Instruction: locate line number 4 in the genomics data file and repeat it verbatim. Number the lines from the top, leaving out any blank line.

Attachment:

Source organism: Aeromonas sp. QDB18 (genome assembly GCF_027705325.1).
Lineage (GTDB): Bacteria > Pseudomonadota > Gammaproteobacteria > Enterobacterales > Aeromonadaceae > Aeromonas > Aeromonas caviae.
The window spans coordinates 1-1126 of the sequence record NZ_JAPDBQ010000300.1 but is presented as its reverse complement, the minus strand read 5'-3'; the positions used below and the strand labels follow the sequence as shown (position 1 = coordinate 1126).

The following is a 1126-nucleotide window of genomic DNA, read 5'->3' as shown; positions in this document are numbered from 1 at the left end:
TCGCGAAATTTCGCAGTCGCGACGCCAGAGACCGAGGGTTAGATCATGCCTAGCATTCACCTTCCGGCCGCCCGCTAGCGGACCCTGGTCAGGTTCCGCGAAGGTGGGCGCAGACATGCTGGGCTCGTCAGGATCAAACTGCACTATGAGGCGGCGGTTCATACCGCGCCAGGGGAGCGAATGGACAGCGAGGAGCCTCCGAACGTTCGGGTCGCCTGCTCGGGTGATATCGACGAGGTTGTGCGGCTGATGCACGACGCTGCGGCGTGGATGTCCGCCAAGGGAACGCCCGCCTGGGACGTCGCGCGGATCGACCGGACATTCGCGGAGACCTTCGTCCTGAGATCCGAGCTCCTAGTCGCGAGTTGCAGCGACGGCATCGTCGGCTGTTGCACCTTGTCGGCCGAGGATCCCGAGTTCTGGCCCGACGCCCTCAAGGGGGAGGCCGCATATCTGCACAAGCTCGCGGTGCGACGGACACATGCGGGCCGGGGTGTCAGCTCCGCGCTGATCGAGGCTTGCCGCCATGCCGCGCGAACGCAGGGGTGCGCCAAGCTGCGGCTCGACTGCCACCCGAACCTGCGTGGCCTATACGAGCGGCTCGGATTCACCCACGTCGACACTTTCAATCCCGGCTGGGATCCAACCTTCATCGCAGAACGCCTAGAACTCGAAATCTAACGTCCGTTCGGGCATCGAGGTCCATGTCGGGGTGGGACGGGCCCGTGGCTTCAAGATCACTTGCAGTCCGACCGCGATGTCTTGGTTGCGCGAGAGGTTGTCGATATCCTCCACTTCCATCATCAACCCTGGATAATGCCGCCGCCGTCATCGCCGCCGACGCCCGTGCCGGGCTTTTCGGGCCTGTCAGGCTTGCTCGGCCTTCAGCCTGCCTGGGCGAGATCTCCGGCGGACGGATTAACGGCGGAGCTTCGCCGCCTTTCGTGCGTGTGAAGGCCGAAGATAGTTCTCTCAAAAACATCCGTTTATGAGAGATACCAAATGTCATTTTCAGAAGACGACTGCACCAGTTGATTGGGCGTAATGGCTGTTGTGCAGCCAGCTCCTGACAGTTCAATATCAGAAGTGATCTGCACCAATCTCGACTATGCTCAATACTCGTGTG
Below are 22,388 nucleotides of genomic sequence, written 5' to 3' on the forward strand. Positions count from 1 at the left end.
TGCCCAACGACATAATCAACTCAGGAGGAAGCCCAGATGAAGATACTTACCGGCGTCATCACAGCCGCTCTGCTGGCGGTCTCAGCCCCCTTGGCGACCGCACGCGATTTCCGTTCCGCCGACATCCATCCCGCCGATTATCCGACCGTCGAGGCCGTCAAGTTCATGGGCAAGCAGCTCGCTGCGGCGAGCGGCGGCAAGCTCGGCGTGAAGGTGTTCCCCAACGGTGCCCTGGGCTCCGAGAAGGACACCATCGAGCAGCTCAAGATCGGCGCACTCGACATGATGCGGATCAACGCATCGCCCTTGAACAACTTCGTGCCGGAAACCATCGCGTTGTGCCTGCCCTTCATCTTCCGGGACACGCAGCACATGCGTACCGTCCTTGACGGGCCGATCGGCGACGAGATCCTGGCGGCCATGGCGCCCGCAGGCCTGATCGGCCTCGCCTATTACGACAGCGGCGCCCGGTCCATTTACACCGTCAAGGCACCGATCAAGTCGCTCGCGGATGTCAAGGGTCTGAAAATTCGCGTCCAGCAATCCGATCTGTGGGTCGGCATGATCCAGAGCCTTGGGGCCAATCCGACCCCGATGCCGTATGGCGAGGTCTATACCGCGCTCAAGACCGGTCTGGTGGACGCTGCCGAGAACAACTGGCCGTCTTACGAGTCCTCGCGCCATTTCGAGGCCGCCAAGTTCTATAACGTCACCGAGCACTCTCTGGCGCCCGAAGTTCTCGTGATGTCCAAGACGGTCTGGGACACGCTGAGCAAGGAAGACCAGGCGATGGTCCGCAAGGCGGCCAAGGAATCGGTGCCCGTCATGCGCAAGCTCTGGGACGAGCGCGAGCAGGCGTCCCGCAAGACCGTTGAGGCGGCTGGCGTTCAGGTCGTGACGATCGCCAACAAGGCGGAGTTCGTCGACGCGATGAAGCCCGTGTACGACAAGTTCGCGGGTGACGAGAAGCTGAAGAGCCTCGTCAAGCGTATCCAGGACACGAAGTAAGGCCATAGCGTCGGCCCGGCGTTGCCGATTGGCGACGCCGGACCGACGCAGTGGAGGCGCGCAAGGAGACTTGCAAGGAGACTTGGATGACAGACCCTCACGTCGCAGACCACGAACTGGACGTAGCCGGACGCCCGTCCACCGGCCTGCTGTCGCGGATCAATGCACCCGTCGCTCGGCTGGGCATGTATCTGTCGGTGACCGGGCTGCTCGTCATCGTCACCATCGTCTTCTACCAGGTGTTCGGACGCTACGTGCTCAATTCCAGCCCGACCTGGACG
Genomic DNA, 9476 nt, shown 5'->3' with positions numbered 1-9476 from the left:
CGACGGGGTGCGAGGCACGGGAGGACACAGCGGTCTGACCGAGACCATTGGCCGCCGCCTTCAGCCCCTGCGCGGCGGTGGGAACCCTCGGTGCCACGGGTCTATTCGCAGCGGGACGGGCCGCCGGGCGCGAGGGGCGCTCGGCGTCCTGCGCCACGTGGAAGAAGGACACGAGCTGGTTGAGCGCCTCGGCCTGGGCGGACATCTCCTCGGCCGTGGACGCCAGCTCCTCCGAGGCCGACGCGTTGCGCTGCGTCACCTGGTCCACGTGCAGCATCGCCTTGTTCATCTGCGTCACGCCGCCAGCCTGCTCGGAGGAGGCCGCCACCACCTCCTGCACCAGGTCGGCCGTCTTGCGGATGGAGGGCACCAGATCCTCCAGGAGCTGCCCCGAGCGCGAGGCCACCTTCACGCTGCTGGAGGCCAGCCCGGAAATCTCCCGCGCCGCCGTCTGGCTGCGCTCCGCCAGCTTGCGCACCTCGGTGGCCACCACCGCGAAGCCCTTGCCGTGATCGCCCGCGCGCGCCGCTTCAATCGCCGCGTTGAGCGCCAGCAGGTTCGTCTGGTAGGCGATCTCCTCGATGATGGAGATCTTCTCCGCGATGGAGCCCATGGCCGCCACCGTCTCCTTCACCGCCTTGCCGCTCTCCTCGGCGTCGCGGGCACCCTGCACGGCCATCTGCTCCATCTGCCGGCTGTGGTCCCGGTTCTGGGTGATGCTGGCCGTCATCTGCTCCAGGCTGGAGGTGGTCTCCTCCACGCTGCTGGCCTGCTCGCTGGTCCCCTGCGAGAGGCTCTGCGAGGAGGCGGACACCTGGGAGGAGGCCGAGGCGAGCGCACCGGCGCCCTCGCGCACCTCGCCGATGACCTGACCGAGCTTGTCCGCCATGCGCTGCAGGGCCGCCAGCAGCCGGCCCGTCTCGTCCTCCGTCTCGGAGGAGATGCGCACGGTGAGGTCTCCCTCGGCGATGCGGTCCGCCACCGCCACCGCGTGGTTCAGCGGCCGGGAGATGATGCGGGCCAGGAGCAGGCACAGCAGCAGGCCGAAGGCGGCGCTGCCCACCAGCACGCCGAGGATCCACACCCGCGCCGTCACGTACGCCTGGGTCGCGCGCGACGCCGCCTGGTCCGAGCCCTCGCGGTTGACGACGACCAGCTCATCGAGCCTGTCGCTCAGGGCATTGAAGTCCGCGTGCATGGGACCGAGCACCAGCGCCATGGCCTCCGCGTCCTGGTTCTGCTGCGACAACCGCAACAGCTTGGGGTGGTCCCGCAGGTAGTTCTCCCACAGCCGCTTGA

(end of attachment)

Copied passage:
The following is a 1126-nucleotide window of genomic DNA, read 5'->3' as shown; positions in this document are numbered from 1 at the left end: